I aspire to have clean tables and often promise myself to deal with pots as they come out of the kiln. Either to the store, to the customer or to the dump..so far, not so good. Often, I just leave the pots I don't like in the kiln and don't deal with them until the following firing where they get stuck on an overflowing shelf next to my kiln. I give a few of these pots away each month to visitors who are happy to take them home. I often dream of cleaning out every pot in my shop and starting over with empty shelves of the fabulous new work that I will be making :)...stay tuned.

27 April 2010

spring things

I love this time of year more than anything. Spring in west glacier is a beautiful thing after the cold and snow of winter. We've been snow free for a couple of weeks now and had quite a beautiful march but now plants are coming up and a few are even blooming.

Pottery-wise, the non-frozen months are just so much easier. The hose laying in front of my shop...ready with fresh water for rinsing and glaze making. No fire in the woodstove to start and stoke...doors open for dogs to meander freely in and out. Outside storage and tables...ooohhhh. good stuff.
(the flying frog was made by my dear friend susan nebeker and I love him leaping in my lavender).

11 April 2010

serendipitous potter moment

I was in the Berkeley area last week visiting a friend and crafting my brains out. On my list of things to do was to drop in on the studios of "Fourth and Clay" to possibly pick up a piece by christa assad. The universe had a different connection in mind, though. As I spoke with the artist staffing the gallery and looked at her pots, I realized that I had purchased one of her beautiful mugs at a clay conference in Portland about 4 years ago..not knowing the potter, just loving the cup.
Leif (husband person) had been chastised for breaking said loved piece over a year ago. I was thrilled to have the opportunity to replace it and to meet the maker who is as lovely as her work.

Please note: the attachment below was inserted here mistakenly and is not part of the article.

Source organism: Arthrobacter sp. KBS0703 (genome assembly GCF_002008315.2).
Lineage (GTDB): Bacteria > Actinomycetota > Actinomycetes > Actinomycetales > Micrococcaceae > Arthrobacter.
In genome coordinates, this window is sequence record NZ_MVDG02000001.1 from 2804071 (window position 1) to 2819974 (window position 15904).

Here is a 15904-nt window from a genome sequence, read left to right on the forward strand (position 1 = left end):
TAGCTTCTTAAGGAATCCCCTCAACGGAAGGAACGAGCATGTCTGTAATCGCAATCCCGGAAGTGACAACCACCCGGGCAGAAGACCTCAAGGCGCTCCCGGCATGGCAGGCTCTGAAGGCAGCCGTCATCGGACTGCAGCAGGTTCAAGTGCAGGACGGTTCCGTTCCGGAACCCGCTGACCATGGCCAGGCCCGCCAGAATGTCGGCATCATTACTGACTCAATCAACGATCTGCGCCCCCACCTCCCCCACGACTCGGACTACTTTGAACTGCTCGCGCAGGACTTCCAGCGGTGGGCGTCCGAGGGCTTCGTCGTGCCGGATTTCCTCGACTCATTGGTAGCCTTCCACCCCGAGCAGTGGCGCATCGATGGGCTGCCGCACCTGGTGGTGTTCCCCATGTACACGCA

Thanks Josie, it was a pleasure. To visit Josie's blog:http://josiejurczenia.blogspot.com/

02 March 2010

shifty kiln..

I have fired my kiln about 15 times now and have really noticed some 'shifting o' the brick'. My frame is welded and bolted to the concrete pad but inevitably...when temperatures are over 2000 degrees f. things are going to move.

My reduction has been quite spotty and unpredictable so I decided to stuff any significant spaces with refractory fiber and see if that helps keep the air out..stay tuned, I hope to fire again on Sunday.

05 January 2010

the conundrum that is the special order...

I've long considered writing about clay folk and special/custom orders but it is a vast and controversial topic for artists and i just haven't been up the task. As another year dawns, though..the time has come to flesh out my thoughts a bit. This is a touch like a school assignment for me but I'll get through :)

I have said yes to the majority of special order requests over the last decade...most of which were items that fell well within my abilities/product line. I've made dozens of dinnerware sets..wedding platters..pasta plates..etc and mugs, mugs, mugs. I have worked hard to make people happy and have been fairly compensated for said products.